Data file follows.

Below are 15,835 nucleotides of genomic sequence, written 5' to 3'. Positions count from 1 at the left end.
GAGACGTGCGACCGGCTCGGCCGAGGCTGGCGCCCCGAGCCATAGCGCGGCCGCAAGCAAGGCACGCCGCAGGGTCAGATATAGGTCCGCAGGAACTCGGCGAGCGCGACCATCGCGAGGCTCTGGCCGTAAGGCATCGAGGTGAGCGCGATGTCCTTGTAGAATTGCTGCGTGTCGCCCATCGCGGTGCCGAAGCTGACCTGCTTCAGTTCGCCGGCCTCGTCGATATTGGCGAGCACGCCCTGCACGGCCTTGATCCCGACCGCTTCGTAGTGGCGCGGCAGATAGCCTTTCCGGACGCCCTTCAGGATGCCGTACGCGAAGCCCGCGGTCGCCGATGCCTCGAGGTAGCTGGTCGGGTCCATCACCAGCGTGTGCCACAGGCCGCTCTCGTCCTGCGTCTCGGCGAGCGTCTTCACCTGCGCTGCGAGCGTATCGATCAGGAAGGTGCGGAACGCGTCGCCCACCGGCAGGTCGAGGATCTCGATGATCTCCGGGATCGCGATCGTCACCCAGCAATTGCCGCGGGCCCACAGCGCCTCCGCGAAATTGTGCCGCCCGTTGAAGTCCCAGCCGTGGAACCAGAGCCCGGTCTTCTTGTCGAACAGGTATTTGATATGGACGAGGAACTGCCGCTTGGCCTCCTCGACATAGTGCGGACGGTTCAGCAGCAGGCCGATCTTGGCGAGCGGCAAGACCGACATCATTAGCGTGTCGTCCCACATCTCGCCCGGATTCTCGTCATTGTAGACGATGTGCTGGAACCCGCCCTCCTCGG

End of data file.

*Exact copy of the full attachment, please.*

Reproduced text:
Below are 15,835 nucleotides of genomic sequence, written 5' to 3'. Positions count from 1 at the left end.
GAGACGTGCGACCGGCTCGGCCGAGGCTGGCGCCCCGAGCCATAGCGCGGCCGCAAGCAAGGCACGCCGCAGGGTCAGATATAGGTCCGCAGGAACTCGGCGAGCGCGACCATCGCGAGGCTCTGGCCGTAAGGCATCGAGGTGAGCGCGATGTCCTTGTAGAATTGCTGCGTGTCGCCCATCGCGGTGCCGAAGCTGACCTGCTTCAGTTCGCCGGCCTCGTCGATATTGGCGAGCACGCCCTGCACGGCCTTGATCCCGACCGCTTCGTAGTGGCGCGGCAGATAGCCTTTCCGGACGCCCTTCAGGATGCCGTACGCGAAGCCCGCGGTCGCCGATGCCTCGAGGTAGCTGGTCGGGTCCATCACCAGCGTGTGCCACAGGCCGCTCTCGTCCTGCGTCTCGGCGAGCGTCTTCACCTGCGCTGCGAGCGTATCGATCAGGAAGGTGCGGAACGCGTCGCCCACCGGCAGGTCGAGGATCTCGATGATCTCCGGGATCGCGATCGTCACCCAGCAATTGCCGCGGGCCCACAGCGCCTCCGCGAAATTGTGCCGCCCGTTGAAGTCCCAGCCGTGGAACCAGAGCCCGGTCTTCTTGTCGAACAGGTATTTGATATGGACGAGGAACTGCCGCTTGGCCTCCTCGACATAGTGCGGACGGTTCAGCAGCAGGCCGATCTTGGCGAGCGGCAAGACCGACATCATTAGCGTGTCGTCCCACATCTCGCCCGGATTCTCGTCATTGTAGACGATGTGCTGGAACCCGCCCTCCTCGG